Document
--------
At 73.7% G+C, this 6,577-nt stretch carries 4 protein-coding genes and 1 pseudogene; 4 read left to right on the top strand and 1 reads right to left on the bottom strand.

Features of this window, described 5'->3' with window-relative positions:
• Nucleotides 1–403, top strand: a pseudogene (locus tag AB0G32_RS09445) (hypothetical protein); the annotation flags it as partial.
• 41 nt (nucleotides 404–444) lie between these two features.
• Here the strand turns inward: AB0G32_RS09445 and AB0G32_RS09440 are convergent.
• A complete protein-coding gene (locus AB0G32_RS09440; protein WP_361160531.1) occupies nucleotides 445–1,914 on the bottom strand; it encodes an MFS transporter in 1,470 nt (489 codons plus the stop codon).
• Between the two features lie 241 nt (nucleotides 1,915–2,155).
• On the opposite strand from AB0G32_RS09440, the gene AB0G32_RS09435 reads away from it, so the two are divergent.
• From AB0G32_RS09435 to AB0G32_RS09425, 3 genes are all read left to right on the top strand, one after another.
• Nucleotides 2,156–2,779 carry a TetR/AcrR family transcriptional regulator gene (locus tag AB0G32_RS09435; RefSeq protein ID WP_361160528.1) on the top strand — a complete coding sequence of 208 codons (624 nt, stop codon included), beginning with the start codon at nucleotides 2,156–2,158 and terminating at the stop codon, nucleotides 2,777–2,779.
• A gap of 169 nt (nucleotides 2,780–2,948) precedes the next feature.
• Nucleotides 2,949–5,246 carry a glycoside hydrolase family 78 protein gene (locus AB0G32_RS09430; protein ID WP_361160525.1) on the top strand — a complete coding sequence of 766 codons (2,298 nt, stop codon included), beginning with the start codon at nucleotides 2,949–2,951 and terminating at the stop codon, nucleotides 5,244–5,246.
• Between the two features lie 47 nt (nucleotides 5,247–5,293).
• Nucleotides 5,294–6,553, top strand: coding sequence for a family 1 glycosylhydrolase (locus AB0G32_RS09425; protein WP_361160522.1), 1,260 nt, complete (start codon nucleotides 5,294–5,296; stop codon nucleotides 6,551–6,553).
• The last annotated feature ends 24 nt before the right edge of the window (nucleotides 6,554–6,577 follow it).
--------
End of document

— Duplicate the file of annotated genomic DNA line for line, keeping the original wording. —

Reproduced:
At 73.7% G+C, this 6,577-nt stretch carries 4 protein-coding genes and 1 pseudogene; 4 read left to right on the top strand and 1 reads right to left on the bottom strand.

Features of this window, described 5'->3' with window-relative positions:
• Nucleotides 1–403, top strand: a pseudogene (locus tag AB0G32_RS09445) (hypothetical protein); the annotation flags it as partial.
• 41 nt (nucleotides 404–444) lie between these two features.
• Here the strand turns inward: AB0G32_RS09445 and AB0G32_RS09440 are convergent.
• A complete protein-coding gene (locus AB0G32_RS09440; protein WP_361160531.1) occupies nucleotides 445–1,914 on the bottom strand; it encodes an MFS transporter in 1,470 nt (489 codons plus the stop codon).
• Between the two features lie 241 nt (nucleotides 1,915–2,155).
• On the opposite strand from AB0G32_RS09440, the gene AB0G32_RS09435 reads away from it, so the two are divergent.
• From AB0G32_RS09435 to AB0G32_RS09425, 3 genes are all read left to right on the top strand, one after another.
• Nucleotides 2,156–2,779 carry a TetR/AcrR family transcriptional regulator gene (locus tag AB0G32_RS09435; RefSeq protein ID WP_361160528.1) on the top strand — a complete coding sequence of 208 codons (624 nt, stop codon included), beginning with the start codon at nucleotides 2,156–2,158 and terminating at the stop codon, nucleotides 2,777–2,779.
• A gap of 169 nt (nucleotides 2,780–2,948) precedes the next feature.
• Nucleotides 2,949–5,246 carry a glycoside hydrolase family 78 protein gene (locus AB0G32_RS09430; protein ID WP_361160525.1) on the top strand — a complete coding sequence of 766 codons (2,298 nt, stop codon included), beginning with the start codon at nucleotides 2,949–2,951 and terminating at the stop codon, nucleotides 5,244–5,246.
• Between the two features lie 47 nt (nucleotides 5,247–5,293).
• Nucleotides 5,294–6,553, top strand: coding sequence for a family 1 glycosylhydrolase (locus AB0G32_RS09425; protein WP_361160522.1), 1,260 nt, complete (start codon nucleotides 5,294–5,296; stop codon nucleotides 6,551–6,553).
• The last annotated feature ends 24 nt before the right edge of the window (nucleotides 6,554–6,577 follow it).